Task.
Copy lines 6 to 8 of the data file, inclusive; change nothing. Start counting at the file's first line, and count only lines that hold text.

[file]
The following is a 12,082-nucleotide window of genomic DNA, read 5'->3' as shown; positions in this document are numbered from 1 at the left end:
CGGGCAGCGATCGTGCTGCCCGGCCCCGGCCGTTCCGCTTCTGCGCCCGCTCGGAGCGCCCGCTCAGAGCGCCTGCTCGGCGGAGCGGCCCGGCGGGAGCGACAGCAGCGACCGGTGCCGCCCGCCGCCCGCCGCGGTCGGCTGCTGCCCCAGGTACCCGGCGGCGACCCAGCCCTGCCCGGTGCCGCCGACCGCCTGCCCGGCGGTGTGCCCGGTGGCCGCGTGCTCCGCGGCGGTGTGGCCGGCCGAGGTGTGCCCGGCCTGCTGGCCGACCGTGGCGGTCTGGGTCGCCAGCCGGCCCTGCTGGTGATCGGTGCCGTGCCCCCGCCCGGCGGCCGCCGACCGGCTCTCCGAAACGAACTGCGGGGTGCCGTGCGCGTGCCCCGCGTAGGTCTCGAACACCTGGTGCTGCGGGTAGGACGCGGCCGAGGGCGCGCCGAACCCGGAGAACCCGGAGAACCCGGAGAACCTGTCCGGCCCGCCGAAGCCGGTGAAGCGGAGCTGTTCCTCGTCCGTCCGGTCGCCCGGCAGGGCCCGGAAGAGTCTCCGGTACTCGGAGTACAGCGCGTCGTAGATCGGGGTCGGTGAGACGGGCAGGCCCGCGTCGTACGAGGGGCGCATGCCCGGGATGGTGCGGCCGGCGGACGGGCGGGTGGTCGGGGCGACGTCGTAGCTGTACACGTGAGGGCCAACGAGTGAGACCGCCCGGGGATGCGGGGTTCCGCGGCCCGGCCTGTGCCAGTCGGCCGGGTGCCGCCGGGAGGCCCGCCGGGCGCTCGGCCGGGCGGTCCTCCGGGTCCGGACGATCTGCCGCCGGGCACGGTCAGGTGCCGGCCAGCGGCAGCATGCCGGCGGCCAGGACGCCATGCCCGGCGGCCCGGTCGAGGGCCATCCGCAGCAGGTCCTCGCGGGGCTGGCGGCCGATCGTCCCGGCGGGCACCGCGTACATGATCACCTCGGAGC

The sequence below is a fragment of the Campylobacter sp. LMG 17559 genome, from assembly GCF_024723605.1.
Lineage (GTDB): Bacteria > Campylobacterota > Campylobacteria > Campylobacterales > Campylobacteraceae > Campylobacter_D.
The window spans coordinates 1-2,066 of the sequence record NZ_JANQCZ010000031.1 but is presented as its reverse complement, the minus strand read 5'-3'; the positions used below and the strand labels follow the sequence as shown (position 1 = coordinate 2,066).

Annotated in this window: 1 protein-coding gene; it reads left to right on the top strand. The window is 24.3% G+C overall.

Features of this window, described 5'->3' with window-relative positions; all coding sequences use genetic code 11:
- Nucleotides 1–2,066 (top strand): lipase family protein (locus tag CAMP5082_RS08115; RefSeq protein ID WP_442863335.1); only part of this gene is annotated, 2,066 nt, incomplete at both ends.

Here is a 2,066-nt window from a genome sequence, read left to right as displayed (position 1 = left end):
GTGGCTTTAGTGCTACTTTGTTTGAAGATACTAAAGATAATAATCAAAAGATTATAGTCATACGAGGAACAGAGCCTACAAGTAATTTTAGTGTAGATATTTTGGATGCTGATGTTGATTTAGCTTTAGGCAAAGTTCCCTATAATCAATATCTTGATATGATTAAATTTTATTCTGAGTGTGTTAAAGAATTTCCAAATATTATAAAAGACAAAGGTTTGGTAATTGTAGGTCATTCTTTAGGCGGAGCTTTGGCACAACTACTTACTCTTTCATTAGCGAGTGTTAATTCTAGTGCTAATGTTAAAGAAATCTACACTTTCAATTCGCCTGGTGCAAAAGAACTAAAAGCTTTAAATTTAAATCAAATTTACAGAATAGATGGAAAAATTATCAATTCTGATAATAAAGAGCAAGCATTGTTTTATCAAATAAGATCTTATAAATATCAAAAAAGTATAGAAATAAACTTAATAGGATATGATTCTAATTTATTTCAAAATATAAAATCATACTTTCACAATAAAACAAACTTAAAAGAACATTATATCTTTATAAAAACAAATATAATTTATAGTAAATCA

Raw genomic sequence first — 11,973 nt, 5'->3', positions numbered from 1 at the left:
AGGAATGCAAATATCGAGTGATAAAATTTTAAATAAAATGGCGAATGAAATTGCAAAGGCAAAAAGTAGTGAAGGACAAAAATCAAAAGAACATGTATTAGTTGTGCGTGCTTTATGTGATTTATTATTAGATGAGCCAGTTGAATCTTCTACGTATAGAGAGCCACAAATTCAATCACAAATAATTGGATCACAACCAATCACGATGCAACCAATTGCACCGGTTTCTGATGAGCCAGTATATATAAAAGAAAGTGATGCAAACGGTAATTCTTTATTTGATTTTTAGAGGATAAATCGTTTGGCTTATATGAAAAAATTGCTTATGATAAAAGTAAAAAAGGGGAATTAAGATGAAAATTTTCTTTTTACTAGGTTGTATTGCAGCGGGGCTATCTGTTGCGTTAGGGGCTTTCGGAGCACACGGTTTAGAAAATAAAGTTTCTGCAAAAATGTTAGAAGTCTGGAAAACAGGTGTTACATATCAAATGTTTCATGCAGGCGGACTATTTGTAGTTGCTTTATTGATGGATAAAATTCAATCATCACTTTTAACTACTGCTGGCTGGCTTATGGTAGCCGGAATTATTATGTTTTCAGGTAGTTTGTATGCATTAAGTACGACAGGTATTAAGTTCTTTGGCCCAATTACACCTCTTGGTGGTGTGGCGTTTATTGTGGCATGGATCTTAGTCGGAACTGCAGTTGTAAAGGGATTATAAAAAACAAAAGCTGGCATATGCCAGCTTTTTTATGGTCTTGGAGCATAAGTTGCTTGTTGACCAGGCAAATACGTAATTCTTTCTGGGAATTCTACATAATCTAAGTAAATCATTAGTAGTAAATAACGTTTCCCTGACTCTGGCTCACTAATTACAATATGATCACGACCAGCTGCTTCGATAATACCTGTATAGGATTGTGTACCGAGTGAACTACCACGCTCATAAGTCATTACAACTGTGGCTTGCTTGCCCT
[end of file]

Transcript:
Annotated in this window: 1 protein-coding gene; it reads left to right on the top strand. The window is 24.3% G+C overall.

Features of this window, described 5'->3' with window-relative positions; all coding sequences use genetic code 11:
- Nucleotides 1–2,066 (top strand): lipase family protein (locus tag CAMP5082_RS08115; RefSeq protein ID WP_442863335.1); only part of this gene is annotated, 2,066 nt, incomplete at both ends.